The cause of the contaminated water at the new William Beaumont Army Medical Center in East El Paso appears to have been found and the water system is being fixed, officials announced Tuesday afternoon.

A valve failure in the hospital’s water softener system appears to have put brine, or salty water, into the water system, causing “limited piping corrosion,” which resulted in sediment contaminating and discoloring the water, officials said in a news release.

Meanwhile, the hospital on Monday reopened its emergency department to trauma patients and again allowed elective surgeries by using bottled water and having surgical instruments sanitized at another El Paso hospital, Beaumont officials reported.

Elective surgeries had been canceled and trauma patients diverted to other hospitals since April 7, after it was determined the water system had been contaminated with sediment.

Read more, at: https://www.elpasotimes.com/story/news/2022/04/19/water-contamination-source-found-fort-bliss-army-hospital-william-beaumont-medical-center-el-paso/7373043001/

Popular Florida sea turtle center losing entire medical staff as water quality issues continue: report

Problems continue to plague the popular Loggerhead Marinelife Center in South Florida with reports its entire medical staff will be gone by May.

After water quality issues remain a concern for the rehabilitation center and attraction in Juno Beach, the center once again has no sea turtles on site, according to a report from WPTV.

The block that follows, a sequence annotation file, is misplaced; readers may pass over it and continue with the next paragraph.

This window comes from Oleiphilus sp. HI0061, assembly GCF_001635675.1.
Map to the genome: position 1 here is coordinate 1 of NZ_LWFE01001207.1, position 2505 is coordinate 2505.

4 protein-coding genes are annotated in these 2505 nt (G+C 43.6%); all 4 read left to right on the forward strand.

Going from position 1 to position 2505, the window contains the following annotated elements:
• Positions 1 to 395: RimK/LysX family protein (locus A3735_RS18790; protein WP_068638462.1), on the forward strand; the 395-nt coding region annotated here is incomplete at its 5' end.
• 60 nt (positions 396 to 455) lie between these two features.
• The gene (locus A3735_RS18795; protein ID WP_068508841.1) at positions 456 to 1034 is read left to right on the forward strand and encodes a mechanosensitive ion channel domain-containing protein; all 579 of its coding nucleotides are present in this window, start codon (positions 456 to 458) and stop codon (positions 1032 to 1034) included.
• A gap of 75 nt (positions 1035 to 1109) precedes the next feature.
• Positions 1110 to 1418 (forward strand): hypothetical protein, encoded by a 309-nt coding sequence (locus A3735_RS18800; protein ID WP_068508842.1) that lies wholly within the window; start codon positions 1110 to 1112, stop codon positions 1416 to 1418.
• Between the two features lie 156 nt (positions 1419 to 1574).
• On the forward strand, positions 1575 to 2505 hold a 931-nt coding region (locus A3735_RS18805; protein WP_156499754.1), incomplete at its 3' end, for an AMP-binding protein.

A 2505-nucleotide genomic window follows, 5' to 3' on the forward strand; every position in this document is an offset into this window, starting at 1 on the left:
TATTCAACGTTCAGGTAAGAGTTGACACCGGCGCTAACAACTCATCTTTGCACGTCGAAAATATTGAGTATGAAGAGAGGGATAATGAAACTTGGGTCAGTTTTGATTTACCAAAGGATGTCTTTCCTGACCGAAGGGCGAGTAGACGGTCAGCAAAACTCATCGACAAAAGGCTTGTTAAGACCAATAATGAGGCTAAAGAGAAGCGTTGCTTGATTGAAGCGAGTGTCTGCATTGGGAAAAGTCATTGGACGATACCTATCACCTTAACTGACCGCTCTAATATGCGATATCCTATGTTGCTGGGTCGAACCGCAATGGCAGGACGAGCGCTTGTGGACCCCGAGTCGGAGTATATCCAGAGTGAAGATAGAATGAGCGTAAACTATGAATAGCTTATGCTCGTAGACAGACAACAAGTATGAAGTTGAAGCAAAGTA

The center has been a working hospital that takes in all species of sea turtles for more than 30 years.

WPTV reports that all of the veterinary hospital section of the center have either left or given notice. Last week there were only four sea turtles utilizing its 26 rehab pools, but now there are none.

Read more, at: https://www.orlandosentinel.com/news/florida/os-ne-loggerhead-marinelife-center-medical-staff-resigning-20220415-e6srufbmzrfythwhddavwaew54-story.html

Delray Beach water inspector says city fired her for disclosing contamination

DELRAY BEACH, Fla. — A former Delray Beach employee has filed a whistleblower lawsuit against the city, claiming she was harassed and terminated for disclosing alleged contamination of the city’s drinking water.

According to the lawsuit, the city terminated wastewater inspector Christine Ferrigan in January, claiming “reorganization” although her position had been approved and funded.